International Association of Fire Fighters issues statement over turnout gear health risks


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The International Association of Fire Fighters (IAFF) and the Metropolitan Fire Chiefs Association (Metro Chiefs) have issued joint statement advising members of the adverse health risks associated with fire fighter turnout gear.

The statement follows recent studies which show that all three layers of the protective clothing contain Per and Polyfluoroalkyl Substances (PFAS) chemicals, which have been linked to cancer – the leading cause of fire fighter deaths.

The IAFF and Metro Chiefs have now encouraged members to reduce their exposure to PFAS by limiting use of turnout gear only to emergency responses where its protection is a necessity.

The association pointed out that wearing all PPE and self-contained breathing apparatuses during firefighting, overhaul, and working in smoke remains the best first line of defense to protect from fireground contaminants until PFAS-free alternatives are available.

“This is the challenge of our generation, and if we don’t act, it will be the challenge of our children’s generation,” said IAFF General President Edward A. Kelly.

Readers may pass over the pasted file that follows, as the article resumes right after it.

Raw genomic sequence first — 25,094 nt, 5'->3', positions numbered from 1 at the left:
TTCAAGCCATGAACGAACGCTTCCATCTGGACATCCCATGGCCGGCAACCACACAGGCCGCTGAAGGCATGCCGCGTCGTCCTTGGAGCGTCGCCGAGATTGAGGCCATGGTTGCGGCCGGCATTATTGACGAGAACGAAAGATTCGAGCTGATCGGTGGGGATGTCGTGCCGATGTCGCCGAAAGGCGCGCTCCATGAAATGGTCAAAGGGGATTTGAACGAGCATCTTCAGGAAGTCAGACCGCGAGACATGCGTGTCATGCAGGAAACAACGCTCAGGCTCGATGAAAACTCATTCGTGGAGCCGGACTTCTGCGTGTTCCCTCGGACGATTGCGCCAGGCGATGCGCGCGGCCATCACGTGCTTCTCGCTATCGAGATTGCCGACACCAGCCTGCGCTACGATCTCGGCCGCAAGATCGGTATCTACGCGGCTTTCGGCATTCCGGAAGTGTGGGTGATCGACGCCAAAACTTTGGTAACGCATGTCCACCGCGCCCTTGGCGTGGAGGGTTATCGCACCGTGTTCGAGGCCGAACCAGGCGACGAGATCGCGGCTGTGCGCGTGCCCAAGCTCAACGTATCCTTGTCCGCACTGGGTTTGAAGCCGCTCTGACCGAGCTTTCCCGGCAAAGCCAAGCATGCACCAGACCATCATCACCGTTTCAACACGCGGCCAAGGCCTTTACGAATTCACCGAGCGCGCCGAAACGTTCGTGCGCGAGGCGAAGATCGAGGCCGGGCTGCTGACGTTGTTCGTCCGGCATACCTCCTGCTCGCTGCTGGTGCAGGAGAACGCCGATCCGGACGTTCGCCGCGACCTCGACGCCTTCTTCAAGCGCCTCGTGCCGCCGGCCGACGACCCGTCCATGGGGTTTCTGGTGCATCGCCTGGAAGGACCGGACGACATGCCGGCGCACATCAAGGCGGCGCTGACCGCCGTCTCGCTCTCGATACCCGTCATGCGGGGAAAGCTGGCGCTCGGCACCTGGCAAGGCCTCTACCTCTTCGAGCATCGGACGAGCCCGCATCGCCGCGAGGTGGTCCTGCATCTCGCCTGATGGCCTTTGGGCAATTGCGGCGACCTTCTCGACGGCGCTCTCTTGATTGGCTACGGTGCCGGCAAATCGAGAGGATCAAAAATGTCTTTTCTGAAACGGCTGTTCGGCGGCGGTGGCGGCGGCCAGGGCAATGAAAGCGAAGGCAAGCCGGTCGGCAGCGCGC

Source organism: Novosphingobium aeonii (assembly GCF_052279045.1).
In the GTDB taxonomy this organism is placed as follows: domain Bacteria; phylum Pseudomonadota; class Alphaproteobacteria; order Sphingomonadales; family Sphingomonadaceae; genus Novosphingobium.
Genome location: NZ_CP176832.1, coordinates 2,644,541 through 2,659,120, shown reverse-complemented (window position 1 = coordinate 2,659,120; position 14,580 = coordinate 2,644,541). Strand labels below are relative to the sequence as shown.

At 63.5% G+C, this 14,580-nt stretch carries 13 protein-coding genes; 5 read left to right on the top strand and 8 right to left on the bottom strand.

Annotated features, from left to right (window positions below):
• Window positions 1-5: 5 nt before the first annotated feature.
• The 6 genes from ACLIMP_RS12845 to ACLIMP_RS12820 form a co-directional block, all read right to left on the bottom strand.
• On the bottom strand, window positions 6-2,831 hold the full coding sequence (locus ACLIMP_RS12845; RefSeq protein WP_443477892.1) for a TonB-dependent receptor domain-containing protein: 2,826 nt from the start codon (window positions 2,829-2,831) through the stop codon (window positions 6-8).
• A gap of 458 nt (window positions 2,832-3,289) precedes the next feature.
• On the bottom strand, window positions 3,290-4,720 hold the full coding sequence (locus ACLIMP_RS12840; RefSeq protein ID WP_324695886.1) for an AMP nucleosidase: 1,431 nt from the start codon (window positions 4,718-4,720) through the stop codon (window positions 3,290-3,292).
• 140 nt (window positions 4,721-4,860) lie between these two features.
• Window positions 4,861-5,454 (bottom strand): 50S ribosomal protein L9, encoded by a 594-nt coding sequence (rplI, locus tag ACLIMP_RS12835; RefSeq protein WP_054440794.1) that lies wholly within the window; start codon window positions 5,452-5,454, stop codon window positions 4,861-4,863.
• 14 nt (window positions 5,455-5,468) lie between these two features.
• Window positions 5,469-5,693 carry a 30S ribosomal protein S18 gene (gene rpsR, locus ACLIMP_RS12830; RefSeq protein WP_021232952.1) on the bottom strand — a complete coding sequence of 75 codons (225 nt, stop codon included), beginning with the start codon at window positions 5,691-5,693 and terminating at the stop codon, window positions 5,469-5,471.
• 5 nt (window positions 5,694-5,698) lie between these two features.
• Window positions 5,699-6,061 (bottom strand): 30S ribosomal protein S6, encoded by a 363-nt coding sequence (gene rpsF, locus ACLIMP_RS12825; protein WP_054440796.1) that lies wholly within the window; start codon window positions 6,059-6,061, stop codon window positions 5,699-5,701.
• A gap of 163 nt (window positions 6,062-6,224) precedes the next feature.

“We can’t just salute in front of the church and fight for better benefits. We need to combat what’s killing us and I am committed to making sure we do everything we can to extinguish cancer from the fire service. That starts with removing PFAS from our turnout gear and, until PFAS-free options exist, reducing our exposure as best we can.”

Chief Robert Rocha, president of the Metropolitan Fire Chiefs Association added: “The health and welfare of our firefighters remains the top priority of the Metro Chiefs.

“In conjunction with the removal of PFAS from Personal Protective Equipment, we encourage all fire service organizations and fire fighters to take the appropriate precautions to reduce and eliminate cancer in the fire service.”

The statement also urged fire fighters not to bring turnout gear into firehouse living areas and to be in the habit of transporting gear in sealed containers or bags not stored in the passenger compartment, to wash hands after handling turnout gear and to clean apparatus cabs regularly and after every fire.

The joint statement concluded: “The International Association of Fire Fighters and the Metropolitan Fire Chiefs Association stand shoulder to shoulder in our combined efforts to rid occupational cancer from the fire service. The time has long passed for occupational cancer to be accepted as “part of the job.” You can do your part, and we urge you to take these steps to reduce your exposure.

“We must raise our collective voices and diligently work toward a day when firefighting gear will not be a source of fire fighter illness.”

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